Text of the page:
In-Vitro Fertilization

In-vitro fertilization (IVF) is a method of infertility treatment in which the sperm and the egg (oocyte) are combined outside the body for fertilization to occur. A doctor then transfers the resulting embryo(s) to the uterus to develop naturally.

The IVF cycle includes six basic phases:

  1. Development of ovarian follicles and thus, the maturation of eggs
  2. Ultrasound guided, transvaginal harvesting of the eggs
  3. Fertilization and development of the fertilized eggs (embryos)
  4. Development of the uterus to support implantation
  5. Transfer of one or more embryos back into the uterus
  6. Follow-up blood tests and obstetrical ultrasounds

In a normal menstrual cycle, just one egg each month develops and matures. The egg matures within a fluid filled structure on the ovary called a “follicle.” At the beginning of an in-vitro fertilization cycle, hormone medications are used to stimulate the ovaries so that multiple follicles will develop to create multiple eggs. Typically eggs reach optimum maturation after approximately 10 days of medication. Ultrasound monitoring and blood hormone levels determine the maturation of the eggs. When the eggs have reached maturity, a trigger medication will be administered to prepare the ovary for retrieval.

Approximately 36 hours after the trigger injection, an anesthesiologist will provide you anesthesia and Dr. Singleton will harvest eggs from your ovaries with a needle guided by ultrasound.  The embryologist will then place the eggs in fluid media designed to mimic the conditions of the fallopian tube (where fertilization typically takes place). The semen specimen will be prepared to isolate the best sperm for insemination, then placed with the eggs and incubated overnight in precise temperatures to mimic the conditions in the human body or intracytoplasmic sperm injection (ICSI) will be performed by placing one sperm within each egg.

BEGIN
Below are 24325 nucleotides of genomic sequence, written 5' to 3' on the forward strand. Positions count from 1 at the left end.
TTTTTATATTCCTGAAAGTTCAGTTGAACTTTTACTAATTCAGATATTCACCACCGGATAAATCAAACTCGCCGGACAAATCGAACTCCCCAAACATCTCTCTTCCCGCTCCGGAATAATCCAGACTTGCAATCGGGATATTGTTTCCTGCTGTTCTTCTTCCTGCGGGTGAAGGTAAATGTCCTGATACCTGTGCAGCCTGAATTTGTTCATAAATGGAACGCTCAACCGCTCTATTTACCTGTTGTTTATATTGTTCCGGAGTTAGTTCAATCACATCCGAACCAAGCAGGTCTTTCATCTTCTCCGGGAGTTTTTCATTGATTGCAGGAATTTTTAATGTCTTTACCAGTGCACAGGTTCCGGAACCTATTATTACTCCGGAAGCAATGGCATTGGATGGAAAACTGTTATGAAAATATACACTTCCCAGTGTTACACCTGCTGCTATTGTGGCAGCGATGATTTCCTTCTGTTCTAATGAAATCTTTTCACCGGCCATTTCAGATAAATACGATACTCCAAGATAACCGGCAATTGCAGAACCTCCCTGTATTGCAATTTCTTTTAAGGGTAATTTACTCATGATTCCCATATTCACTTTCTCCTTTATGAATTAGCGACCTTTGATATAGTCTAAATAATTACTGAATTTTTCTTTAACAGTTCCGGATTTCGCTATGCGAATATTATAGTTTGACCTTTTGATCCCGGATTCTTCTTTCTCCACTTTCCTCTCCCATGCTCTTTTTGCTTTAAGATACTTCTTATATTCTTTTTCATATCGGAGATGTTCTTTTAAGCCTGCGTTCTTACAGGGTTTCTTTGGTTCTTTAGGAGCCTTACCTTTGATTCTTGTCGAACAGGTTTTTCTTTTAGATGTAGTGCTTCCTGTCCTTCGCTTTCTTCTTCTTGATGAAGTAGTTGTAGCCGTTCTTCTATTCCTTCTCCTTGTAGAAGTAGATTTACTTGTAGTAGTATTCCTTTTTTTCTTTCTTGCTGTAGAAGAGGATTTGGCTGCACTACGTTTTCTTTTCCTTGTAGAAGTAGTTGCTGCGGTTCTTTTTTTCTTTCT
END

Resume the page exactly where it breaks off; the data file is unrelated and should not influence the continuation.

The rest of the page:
Embryo development is observed for five days and any embryos that continue to grow to this point are frozen for future transfer.  You will recover from the egg retrieval cycle and then prepare for the cryopreserved embryo transfer cycle (CPET).  The transfer cycle uses hormones to develop the lining of the uterus for optimal implantation.  When the lining is determined to be optimal based on ultrasound and labwork the best embryo(s) will be thawed and transferred into the uterus.  You will take hormones to support implantation and a pregnancy test is then performed approximately 10 days later.

IVF bypasses the fallopian tubes and accordingly patients with damaged or absent fallopian tubes are often candidates for IVF.  This technique has also been instrumental in helping patients with endometriosis, severe male factor infertility, and many other disorders to become pregnant.

The Fertility Center of Charleston offers a variety of modifications to the standard IVF process to help patients with specific disorders. We offer intracytoplasmic sperm injection (ICSI) for couples with male factor infertility, preimplantation genetic diagnosis (PGD) for couples with genetic disorders and preimplantation genetic screening (PGS) for patients needing a more comprehensive genetic analysis.